Two of Titian's greatest paintings are on their first U.S. tour -- but not to the West Coast
Texans’ claims that they know how to manage a state budget much better than we Californians may be crumbling, but they do retain bragging rights on one impressive count: starting May 22, the Museum of Fine Arts in Houston will offer its visitors an in-person encounter with two of Titian’s greatest masterpieces in a touring show that won’t make it to the West Coast.
"Diana and Actaeon" (pictured above) and "Diana and Callisto," painted in the late 1550s and normally lodged in Edinburgh, Scotland, are making their first U.S. appearances, and Houston is as close as they’ll get to Southern California.
“Titian and the Golden Age of Venetian Painting: Masterpieces from the National Galleries of Scotland” first alighted at Atlanta’s High Museum of Art in October; the show, whose 13 paintings and 12 drawings also include works by Tintoretto, Lorenzo Lotto and Jacopo Bassano, opened last weekend at the Minneapolis Institute of Arts, with Houston the next and last stop.
Reviewing the High Museum show in the New York Review of Books, author and art dealer Andrew Butterfield described the “Diana” paintings as “among the most celebrated works in the history of European art,” and quoted the contemporary British painter Lucian Freud’s comment that they are “the most beautiful pictures in the world.”
A year ago, the National Galleries of Scotland announced it had formed a partnership with the High Museum that would yield a four-year series of traveling exhibitions drawn from its collections, with the aim, basically, of compelling travelling American art lovers to put Edinburgh on their itineraries and to “broaden its international base of support.”
It’s perhaps no coincidence that a U.K. institution has decided to send some of its choicest goods to America at this moment: private philanthropy dominates our arts economy, and the Brits are starting to get used to the fact that their own economically pressed government is pulling back the kind of public support that has long made American arts institutions jealous.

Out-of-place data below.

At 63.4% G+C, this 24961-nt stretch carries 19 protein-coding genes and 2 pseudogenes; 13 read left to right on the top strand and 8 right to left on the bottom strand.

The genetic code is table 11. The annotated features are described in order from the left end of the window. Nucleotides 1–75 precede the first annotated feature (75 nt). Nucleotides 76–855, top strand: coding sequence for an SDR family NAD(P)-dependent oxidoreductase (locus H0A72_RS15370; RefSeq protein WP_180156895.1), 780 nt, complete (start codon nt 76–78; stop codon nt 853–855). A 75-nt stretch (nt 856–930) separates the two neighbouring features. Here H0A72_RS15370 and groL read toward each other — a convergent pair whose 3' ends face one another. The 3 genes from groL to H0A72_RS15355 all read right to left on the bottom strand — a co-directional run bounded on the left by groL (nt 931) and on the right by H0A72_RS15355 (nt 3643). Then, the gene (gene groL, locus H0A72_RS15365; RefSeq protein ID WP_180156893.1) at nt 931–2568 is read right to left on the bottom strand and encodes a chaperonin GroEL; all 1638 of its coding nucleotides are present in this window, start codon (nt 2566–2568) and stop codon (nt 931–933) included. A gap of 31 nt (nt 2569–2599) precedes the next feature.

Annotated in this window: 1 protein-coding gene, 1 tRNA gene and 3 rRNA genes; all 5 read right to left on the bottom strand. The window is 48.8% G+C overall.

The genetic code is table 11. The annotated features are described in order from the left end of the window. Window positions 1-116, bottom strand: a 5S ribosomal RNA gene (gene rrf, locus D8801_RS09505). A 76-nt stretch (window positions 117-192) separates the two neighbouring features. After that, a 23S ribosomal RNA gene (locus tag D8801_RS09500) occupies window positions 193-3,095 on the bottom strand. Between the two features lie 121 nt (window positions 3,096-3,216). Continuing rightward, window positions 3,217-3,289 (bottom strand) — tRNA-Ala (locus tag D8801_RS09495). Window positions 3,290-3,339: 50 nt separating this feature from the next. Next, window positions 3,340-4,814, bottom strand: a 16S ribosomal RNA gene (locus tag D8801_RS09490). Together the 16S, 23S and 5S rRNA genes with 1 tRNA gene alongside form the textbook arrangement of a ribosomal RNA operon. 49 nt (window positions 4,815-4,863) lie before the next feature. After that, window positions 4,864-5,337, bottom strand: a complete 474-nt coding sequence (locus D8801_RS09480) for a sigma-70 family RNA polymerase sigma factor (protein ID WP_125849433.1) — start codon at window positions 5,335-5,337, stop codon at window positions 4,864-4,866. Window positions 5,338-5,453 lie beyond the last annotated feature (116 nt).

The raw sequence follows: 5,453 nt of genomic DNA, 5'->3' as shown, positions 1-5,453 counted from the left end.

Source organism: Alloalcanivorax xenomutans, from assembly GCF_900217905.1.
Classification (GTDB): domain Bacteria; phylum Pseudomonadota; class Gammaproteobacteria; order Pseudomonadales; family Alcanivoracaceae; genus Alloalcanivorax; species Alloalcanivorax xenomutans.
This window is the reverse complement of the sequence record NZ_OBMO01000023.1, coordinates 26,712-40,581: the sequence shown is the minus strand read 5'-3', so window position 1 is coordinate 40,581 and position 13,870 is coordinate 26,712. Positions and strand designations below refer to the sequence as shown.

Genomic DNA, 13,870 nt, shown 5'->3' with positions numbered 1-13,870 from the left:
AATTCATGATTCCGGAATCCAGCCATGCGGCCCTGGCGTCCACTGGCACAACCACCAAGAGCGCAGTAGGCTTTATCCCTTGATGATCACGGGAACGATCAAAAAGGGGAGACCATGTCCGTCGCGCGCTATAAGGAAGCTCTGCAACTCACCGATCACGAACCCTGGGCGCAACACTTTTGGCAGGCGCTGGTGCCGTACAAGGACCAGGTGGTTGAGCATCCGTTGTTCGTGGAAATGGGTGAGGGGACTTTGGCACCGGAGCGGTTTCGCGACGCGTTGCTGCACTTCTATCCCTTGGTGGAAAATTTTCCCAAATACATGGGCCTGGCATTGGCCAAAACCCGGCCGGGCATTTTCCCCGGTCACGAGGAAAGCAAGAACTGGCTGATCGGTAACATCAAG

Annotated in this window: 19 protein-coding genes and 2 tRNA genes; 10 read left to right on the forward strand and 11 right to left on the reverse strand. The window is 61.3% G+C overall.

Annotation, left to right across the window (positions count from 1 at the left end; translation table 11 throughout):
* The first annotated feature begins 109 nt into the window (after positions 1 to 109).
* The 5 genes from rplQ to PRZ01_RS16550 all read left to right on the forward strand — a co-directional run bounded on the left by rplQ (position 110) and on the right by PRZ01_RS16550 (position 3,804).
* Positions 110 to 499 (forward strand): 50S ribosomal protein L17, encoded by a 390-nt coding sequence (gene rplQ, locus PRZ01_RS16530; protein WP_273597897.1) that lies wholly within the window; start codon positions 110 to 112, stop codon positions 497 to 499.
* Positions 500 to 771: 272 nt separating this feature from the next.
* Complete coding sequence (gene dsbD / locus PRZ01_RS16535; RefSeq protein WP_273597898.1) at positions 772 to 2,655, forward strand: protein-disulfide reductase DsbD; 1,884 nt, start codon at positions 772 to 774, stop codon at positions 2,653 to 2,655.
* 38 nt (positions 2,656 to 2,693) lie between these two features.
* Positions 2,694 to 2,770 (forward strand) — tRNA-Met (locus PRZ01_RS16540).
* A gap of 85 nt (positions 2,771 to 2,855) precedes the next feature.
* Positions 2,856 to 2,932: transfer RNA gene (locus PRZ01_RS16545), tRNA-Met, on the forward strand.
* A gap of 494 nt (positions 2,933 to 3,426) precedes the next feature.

Last month, the Guardian newspaper launched a new blog called “Culture Cuts” with the news that, following a “painful” 2010, all 850 recipients of national government arts grants in England face 6.9% cuts in the coming fiscal year, with other big changes to come.
Among the big arts stories of 2009 was the British government's willingness to kick in about half the nearly $80 million it took to buy "Diana and Actaeon" from its private owner, the Duke of Sutherland, and keep it off the auction block. But the fate of "Diana and Callisto" remains unresolved, the duke having given British authorities until 2012 to make a comparable deal to prevent its sale.
Could the Getty's recent success in prying loose a prized J.M.W. Turner painting of Rome, which also had resided (on loan) in the National Galleries of Scotland, owe something to British authorities' need to hoard dwindling government arts funds to save "Diana and Callisto?"
And might the two "Diana" paintings' arrival on these shores be part of a trend in which the British send some of their best stuff our way, in hopes of earning exhibition fees from U.S. museums (which typically rely on private sponsors to pay the freight), while perhaps creating openings to woo wealthy American museum patrons?
Hey, Brits –- there are folks like that in Southern California too!
-- Mike Boehm
Photos: "Diana and Actaeon" by Titian; "Diana and Callisto" by Titian. Credits: National Galleries of Scotland/National Gallery, London (Diana and Actaeon); Edinburgh, National Gallery of Scotland (Bridgewater loan, 1945) (Diana and Callisto).